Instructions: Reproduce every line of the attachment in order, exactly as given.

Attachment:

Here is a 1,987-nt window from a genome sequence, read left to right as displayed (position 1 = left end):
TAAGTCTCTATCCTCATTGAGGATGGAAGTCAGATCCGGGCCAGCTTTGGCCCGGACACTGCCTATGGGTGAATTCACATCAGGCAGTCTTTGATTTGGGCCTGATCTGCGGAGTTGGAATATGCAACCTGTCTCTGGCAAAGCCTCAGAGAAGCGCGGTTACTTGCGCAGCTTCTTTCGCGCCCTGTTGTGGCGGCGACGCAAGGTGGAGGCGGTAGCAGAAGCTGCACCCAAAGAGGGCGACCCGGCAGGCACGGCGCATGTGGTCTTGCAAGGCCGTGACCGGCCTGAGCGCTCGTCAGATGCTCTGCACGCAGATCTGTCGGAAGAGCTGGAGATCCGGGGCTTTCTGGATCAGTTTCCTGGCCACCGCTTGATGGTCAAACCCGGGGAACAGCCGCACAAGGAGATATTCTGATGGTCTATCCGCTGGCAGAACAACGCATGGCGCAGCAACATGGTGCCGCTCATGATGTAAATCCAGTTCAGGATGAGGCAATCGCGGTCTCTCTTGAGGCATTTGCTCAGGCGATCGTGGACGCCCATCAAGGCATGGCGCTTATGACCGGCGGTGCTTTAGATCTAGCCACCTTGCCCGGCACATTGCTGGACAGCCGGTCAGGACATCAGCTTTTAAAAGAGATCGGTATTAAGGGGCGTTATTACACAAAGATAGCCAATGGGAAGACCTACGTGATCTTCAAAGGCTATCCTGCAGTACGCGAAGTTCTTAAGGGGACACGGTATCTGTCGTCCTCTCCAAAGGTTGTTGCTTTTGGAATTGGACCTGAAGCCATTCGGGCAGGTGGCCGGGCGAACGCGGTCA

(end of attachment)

Here is a 1,987-nt window from a genome sequence, read left to right as displayed (position 1 = left end):
TAAGTCTCTATCCTCATTGAGGATGGAAGTCAGATCCGGGCCAGCTTTGGCCCGGACACTGCCTATGGGTGAATTCACATCAGGCAGTCTTTGATTTGGGCCTGATCTGCGGAGTTGGAATATGCAACCTGTCTCTGGCAAAGCCTCAGAGAAGCGCGGTTACTTGCGCAGCTTCTTTCGCGCCCTGTTGTGGCGGCGACGCAAGGTGGAGGCGGTAGCAGAAGCTGCACCCAAAGAGGGCGACCCGGCAGGCACGGCGCATGTGGTCTTGCAAGGCCGTGACCGGCCTGAGCGCTCGTCAGATGCTCTGCACGCAGATCTGTCGGAAGAGCTGGAGATCCGGGGCTTTCTGGATCAGTTTCCTGGCCACCGCTTGATGGTCAAACCCGGGGAACAGCCGCACAAGGAGATATTCTGATGGTCTATCCGCTGGCAGAACAACGCATGGCGCAGCAACATGGTGCCGCTCATGATGTAAATCCAGTTCAGGATGAGGCAATCGCGGTCTCTCTTGAGGCATTTGCTCAGGCGATCGTGGACGCCCATCAAGGCATGGCGCTTATGACCGGCGGTGCTTTAGATCTAGCCACCTTGCCCGGCACATTGCTGGACAGCCGGTCAGGACATCAGCTTTTAAAAGAGATCGGTATTAAGGGGCGTTATTACACAAAGATAGCCAATGGGAAGACCTACGTGATCTTCAAAGGCTATCCTGCAGTACGCGAAGTTCTTAAGGGGACACGGTATCTGTCGTCCTCTCCAAAGGTTGTTGCTTTTGGAATTGGACCTGAAGCCATTCGGGCAGGTGGCCGGGCGAACGCGGTCA